Bruce Kilgore Creator of the Air Force 1 and Mark Parker CEO of Nike (Photo by Johnny Nunez/WireImage)

Rudy had previously been responsible for pitching Nike on the idea of a pocket of air to cushion their sneaker designs. First introduced with the Nike Air Tailwind in 1979, that same system would be implemented in Kilgore’s AF-1s, making them the first basketball shoe with Nike’s “Air Technology.”

The same innovations were carried over into Kilgore’s next design, the Nike Air Ships. What was in retrospect a stop-gap between the AF-1’s and Air Jordan 1’s, the Air Ships could have been reduced to a mere piece of trivia for sneaker heads. But as it so happened, the Air Ships would go down in history as the sneakers worn by Michael Jordan in his first-ever NBA games.

Pesky Timing Truths

Though for years, Nike kept them a secret.

Because details like that ruin great storytelling, Nike tried to erase the Air Ships from memory. Despite Jordan only wearing the Air Jordan 1s in an NBA game for the first time in late November of his rookie year, they became known as his first NBA shoe.

The myth carried Nike to the March retail launch of the Air Jordan 1s, marking the first in a line of sneakers that rivaled Jordan’s on-court greatness in popularity and has dominated in terms of longevity.

Nike stuck to their story for decades — never releasing a retro or mentioning the Air Ships at all. 

They rewrote history.

Finally, the Jordan Brand Twitter account posted a photo of MJ wearing Air Ships on the 30th anniversary of his NBA debut.

Then, in 2020, Nike brought the Air Ships out of the box for a long-awaited return ahead of “The Last Dance” docuseries.

Not long after, the earliest known regular season pair of Jordan’s game-worn sneakers came up for auction at Sotheby’s. The red and white Air Ships were signed by Jordan and matched to his fifth NBA game in 1984. After decades in the dark, the Air Ships became the first pair of sneakers to ever sell at auction for over $1M. They shattered the record, with bidding ending at nearly $1.5M.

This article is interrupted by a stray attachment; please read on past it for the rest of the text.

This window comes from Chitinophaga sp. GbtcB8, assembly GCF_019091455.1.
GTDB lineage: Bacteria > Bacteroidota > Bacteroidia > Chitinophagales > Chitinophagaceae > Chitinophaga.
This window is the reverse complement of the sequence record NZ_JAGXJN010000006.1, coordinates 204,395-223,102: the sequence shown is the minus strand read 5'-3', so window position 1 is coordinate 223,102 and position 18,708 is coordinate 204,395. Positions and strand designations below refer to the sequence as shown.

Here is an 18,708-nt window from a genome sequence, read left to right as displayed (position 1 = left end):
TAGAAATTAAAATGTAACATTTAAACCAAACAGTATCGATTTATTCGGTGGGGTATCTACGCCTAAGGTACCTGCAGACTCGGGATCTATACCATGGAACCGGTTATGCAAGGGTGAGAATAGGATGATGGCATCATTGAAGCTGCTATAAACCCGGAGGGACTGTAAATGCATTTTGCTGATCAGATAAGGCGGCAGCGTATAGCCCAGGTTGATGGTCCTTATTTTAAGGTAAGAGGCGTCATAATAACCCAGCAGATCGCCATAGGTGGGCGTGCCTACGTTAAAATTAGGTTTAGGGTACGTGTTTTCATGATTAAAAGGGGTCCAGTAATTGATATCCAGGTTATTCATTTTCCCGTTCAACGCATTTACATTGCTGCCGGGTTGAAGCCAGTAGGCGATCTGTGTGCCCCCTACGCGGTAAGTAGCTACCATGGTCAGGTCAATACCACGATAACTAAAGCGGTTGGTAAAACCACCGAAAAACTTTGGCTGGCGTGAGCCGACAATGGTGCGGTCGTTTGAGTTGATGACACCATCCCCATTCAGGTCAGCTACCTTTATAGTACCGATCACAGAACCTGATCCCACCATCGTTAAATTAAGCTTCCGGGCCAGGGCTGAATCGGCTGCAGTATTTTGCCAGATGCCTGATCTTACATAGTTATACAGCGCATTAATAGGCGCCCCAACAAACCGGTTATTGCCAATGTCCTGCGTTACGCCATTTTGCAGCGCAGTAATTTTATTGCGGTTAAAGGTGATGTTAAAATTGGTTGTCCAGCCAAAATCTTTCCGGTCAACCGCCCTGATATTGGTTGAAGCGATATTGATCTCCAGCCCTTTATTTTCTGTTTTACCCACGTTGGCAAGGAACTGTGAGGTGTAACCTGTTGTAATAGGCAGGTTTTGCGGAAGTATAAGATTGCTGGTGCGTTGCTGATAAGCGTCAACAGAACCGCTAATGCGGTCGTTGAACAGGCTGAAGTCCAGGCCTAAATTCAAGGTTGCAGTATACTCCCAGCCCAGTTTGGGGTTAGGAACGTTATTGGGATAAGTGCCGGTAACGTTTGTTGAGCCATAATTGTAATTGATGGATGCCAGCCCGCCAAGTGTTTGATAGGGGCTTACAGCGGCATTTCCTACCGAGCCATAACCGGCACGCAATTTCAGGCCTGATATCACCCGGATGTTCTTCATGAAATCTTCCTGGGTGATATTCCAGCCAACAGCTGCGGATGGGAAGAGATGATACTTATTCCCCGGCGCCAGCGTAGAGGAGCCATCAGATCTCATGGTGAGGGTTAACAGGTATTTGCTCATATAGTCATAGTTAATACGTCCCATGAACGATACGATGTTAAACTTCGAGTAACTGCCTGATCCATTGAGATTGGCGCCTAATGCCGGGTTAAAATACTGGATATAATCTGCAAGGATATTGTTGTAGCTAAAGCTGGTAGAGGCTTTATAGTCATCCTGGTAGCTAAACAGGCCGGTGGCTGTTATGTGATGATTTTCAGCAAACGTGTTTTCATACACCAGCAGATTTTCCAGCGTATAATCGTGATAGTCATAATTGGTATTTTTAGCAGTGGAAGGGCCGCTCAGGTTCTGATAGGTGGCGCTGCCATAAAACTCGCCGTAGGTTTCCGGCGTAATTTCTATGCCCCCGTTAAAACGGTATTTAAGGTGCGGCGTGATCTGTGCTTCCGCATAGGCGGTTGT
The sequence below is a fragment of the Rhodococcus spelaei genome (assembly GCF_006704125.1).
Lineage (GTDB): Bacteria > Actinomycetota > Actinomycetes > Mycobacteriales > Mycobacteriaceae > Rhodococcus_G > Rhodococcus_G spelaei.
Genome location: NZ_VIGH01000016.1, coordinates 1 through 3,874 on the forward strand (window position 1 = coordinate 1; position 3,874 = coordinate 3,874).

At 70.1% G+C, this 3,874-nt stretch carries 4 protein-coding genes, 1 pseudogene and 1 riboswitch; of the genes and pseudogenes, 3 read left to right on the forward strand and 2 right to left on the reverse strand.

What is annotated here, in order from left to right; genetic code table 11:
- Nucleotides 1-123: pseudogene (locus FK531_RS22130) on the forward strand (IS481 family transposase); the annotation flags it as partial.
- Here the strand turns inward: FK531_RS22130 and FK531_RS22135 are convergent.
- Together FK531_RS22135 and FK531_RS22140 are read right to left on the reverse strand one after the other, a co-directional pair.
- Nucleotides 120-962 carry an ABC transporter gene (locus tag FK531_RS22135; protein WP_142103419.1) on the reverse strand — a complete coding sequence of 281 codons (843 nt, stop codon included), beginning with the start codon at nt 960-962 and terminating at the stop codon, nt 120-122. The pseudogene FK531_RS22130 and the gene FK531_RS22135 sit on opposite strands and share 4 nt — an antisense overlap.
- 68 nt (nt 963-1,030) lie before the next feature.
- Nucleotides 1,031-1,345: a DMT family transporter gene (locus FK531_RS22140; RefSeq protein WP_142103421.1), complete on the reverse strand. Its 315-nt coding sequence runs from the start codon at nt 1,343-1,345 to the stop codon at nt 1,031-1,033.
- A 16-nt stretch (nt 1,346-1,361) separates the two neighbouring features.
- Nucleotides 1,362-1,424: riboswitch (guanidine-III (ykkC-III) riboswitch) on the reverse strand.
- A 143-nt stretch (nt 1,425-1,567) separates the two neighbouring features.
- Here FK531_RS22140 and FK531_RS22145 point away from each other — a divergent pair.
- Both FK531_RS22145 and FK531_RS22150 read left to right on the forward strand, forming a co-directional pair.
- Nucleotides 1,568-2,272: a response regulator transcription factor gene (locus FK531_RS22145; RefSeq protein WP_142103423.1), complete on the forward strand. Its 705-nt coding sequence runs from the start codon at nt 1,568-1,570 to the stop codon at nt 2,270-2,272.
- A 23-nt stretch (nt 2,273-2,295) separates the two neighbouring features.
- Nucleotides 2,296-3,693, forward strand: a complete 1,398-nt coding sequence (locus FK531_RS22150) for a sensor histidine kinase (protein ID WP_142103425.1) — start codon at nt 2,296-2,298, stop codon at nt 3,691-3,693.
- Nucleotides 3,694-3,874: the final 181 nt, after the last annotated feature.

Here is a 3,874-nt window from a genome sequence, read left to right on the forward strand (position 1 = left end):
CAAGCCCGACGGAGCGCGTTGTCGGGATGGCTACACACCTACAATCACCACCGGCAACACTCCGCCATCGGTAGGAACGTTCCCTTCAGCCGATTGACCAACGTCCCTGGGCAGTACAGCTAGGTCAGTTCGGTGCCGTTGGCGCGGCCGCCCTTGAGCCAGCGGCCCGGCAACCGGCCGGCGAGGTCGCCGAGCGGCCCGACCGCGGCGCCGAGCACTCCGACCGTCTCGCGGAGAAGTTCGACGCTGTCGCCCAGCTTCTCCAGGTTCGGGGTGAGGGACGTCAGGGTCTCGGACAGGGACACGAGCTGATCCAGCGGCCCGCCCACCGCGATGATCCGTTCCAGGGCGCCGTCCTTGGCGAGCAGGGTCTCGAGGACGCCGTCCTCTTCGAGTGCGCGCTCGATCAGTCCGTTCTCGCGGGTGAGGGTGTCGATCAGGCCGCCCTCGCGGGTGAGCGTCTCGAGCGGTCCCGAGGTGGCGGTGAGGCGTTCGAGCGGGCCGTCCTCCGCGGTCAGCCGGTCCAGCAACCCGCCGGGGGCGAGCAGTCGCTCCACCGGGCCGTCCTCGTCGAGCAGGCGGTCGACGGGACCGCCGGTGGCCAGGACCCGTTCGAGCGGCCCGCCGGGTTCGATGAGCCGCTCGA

Meanwhile, the Air Jordan 1s launched a multibillion-dollar industry through the Jordan X Nike collaboration — one that remains thriving today decades after that first meeting. 

Rally’s 1990’s Bulls Championship Rings Complete Set (6)

Highlighted Rally Assets

Rally’s 1985 Michael Jordan Rookie Game-Worn Air Jordan 1’s

Rally’s 1985 Nike Michael Jordan Rookie Promo Card

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Rally’s 1984 Jordan Signing Day Jersey

Rally’s 1996 Michael Jordan Playoff-Worn Air Jordan 11’s “Bred”

Rally’s 1985 Jordan “Shattered Backboard” Jersey (Signed)


Armstrong, Megan. n.d. “Michael Jordan Preferred Adidas over Nike, Converse out of College.” Bleacher Report. Accessed March 30, 2023.

“How Nike Landed Michael Jordan.” 2013. February 15, 2013.

Benson, Pat. 2022. “Michael Jordan Signed with Nike 38 Years Ago Today.” Sports Illustrated FanNation Kicks News, Analysis and More. October 26, 2022.

Armstrong, Megan. n.d. “Michael Jordan Preferred Adidas over Nike, Converse out of College.” Bleacher Report. Accessed March 30, 2023.

Bieler, Des. n.d. “A Young Michael Jordan Wanted Adidas for His Shoe Deal. Adidas Passed.” Washington Post.

“Introducing the Icon: How the Air Jordan I Came to Life.” 2018. SLAM. November 14, 2018.

Sandomir, Richard. 2022. “Peter Moore, a Force in the 1980s Sneaker Revolution, Dies at 78.” The New York Times, May 6, 2022, sec. Business.

“Setting Straight the Story of the Nike Air Ship.” n.d. Sneaker Freaker.

Steve Beaven, The Oregonian. 2009. “Frank Rudy, the Inventor of the Nike Air Sole Technology, Has Died.” Oregonlive. December 25, 2009.

“Michael Jordan’s Game-Worn Nike Air Ship Sold for $1.47 Million USD at Sotheby’s Auction.” 2021. Hypebeast. October 25, 2021.